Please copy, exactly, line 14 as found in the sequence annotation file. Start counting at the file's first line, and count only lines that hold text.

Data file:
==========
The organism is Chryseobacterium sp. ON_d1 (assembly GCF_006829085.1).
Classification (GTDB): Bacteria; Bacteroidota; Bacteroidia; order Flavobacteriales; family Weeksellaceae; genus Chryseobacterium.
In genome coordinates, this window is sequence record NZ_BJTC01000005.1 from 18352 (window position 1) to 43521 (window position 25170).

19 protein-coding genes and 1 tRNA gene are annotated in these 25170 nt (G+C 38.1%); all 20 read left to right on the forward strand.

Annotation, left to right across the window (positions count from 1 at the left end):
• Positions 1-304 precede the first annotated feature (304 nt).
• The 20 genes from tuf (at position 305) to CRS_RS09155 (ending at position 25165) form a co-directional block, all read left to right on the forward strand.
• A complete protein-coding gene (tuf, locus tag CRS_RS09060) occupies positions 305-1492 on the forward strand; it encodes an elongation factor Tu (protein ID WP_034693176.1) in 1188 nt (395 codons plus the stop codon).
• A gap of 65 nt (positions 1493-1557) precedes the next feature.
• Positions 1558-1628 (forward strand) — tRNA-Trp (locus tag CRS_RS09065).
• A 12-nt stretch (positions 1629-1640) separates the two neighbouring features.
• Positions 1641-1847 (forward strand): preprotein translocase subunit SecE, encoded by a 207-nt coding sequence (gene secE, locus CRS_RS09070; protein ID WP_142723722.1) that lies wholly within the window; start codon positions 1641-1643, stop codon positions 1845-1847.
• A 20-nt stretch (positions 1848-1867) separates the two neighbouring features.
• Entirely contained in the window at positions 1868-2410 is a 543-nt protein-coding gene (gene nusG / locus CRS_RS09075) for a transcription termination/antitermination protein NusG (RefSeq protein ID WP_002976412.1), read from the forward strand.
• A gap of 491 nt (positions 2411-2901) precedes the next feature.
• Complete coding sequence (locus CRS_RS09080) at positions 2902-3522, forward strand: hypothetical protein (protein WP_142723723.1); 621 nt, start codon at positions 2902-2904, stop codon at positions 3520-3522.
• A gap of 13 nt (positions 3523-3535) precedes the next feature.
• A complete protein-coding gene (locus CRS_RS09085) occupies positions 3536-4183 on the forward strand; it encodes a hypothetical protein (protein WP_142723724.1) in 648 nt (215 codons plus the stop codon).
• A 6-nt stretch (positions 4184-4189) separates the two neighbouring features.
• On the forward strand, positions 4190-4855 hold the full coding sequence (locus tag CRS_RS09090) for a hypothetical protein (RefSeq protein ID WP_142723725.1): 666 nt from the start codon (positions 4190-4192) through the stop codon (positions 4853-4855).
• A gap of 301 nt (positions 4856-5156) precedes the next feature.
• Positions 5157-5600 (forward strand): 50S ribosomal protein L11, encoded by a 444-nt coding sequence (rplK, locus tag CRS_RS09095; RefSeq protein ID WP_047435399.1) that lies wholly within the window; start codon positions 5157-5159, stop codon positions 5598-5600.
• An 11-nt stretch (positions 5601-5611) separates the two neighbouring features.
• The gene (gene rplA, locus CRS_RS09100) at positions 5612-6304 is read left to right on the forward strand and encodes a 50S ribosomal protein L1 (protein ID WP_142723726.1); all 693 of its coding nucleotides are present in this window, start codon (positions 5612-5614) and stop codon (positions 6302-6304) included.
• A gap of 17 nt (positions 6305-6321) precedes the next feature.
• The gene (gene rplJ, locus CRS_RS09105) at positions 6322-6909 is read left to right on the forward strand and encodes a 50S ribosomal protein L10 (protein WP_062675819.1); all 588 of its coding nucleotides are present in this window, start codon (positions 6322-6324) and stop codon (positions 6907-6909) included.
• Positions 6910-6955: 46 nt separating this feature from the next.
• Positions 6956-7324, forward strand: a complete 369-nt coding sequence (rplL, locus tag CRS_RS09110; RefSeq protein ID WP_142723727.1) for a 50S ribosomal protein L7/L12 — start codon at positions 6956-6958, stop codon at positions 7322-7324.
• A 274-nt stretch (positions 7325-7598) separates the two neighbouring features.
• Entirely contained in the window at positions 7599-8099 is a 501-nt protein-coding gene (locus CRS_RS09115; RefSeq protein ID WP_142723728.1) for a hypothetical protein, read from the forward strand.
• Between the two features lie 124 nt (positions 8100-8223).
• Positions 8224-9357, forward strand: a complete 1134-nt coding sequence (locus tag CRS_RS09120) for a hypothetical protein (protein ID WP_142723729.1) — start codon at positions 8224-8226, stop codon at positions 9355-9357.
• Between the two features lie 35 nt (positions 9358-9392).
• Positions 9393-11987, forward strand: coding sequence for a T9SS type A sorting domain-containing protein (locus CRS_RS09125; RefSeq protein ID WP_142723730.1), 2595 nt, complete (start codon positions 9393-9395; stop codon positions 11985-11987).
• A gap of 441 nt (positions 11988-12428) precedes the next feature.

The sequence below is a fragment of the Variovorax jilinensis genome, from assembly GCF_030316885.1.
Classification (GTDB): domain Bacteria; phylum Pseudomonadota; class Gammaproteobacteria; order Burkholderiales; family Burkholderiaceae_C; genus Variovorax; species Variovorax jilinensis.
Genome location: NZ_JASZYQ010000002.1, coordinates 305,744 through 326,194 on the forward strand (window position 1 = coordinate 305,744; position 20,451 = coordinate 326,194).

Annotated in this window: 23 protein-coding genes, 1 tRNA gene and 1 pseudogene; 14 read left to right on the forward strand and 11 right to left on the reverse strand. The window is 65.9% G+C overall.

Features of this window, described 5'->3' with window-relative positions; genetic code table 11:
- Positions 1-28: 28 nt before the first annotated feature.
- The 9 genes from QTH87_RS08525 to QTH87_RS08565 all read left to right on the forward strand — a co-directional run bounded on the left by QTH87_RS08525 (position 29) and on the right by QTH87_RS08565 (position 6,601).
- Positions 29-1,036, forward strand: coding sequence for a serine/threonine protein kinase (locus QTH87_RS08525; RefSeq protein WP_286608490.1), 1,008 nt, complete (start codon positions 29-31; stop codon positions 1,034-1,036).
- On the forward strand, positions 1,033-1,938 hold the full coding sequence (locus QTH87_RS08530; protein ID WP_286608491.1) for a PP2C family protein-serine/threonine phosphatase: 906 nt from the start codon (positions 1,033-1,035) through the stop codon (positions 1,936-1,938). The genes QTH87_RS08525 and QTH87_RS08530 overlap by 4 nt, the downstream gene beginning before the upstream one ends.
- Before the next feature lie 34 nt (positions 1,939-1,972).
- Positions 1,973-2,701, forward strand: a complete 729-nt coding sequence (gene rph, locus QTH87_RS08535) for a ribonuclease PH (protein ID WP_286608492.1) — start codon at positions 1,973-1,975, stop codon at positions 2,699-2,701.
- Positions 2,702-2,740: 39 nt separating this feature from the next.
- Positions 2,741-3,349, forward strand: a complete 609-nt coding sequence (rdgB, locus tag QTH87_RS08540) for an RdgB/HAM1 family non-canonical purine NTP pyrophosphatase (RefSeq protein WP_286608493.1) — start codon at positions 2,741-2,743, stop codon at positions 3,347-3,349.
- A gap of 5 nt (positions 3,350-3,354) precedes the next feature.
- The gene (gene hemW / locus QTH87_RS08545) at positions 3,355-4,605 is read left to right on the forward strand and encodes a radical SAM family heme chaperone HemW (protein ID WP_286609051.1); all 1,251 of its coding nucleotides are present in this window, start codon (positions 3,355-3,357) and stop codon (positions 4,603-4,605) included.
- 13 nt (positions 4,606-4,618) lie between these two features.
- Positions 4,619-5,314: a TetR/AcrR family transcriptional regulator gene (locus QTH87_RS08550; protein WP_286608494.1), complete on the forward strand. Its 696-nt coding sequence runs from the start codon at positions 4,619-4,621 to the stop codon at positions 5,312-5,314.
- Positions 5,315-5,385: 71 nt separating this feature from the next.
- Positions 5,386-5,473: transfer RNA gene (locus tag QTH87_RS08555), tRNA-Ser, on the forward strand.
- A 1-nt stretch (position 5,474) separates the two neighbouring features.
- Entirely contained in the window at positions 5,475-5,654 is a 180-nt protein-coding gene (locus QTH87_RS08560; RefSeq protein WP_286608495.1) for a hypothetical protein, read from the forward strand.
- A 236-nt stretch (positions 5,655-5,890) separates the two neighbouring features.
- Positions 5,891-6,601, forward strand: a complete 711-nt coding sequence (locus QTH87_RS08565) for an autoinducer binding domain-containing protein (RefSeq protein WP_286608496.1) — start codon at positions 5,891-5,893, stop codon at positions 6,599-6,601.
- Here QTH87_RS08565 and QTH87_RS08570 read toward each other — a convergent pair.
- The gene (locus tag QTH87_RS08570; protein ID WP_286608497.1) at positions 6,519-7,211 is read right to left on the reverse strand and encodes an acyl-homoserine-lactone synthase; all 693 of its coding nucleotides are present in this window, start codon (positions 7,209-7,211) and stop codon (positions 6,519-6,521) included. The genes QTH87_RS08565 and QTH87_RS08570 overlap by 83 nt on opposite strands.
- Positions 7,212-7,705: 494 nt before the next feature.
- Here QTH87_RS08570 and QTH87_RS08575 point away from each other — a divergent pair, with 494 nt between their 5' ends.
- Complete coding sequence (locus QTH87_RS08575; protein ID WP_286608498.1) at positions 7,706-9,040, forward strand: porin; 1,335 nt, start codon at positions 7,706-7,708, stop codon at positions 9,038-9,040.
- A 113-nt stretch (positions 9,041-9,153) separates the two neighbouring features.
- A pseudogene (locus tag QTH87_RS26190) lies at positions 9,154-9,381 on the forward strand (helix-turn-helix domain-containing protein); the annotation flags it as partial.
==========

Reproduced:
• Entirely contained in the window at positions 1868-2410 is a 543-nt protein-coding gene (gene nusG / locus CRS_RS09075) for a transcription termination/antitermination protein NusG (RefSeq protein ID WP_002976412.1), read from the forward strand.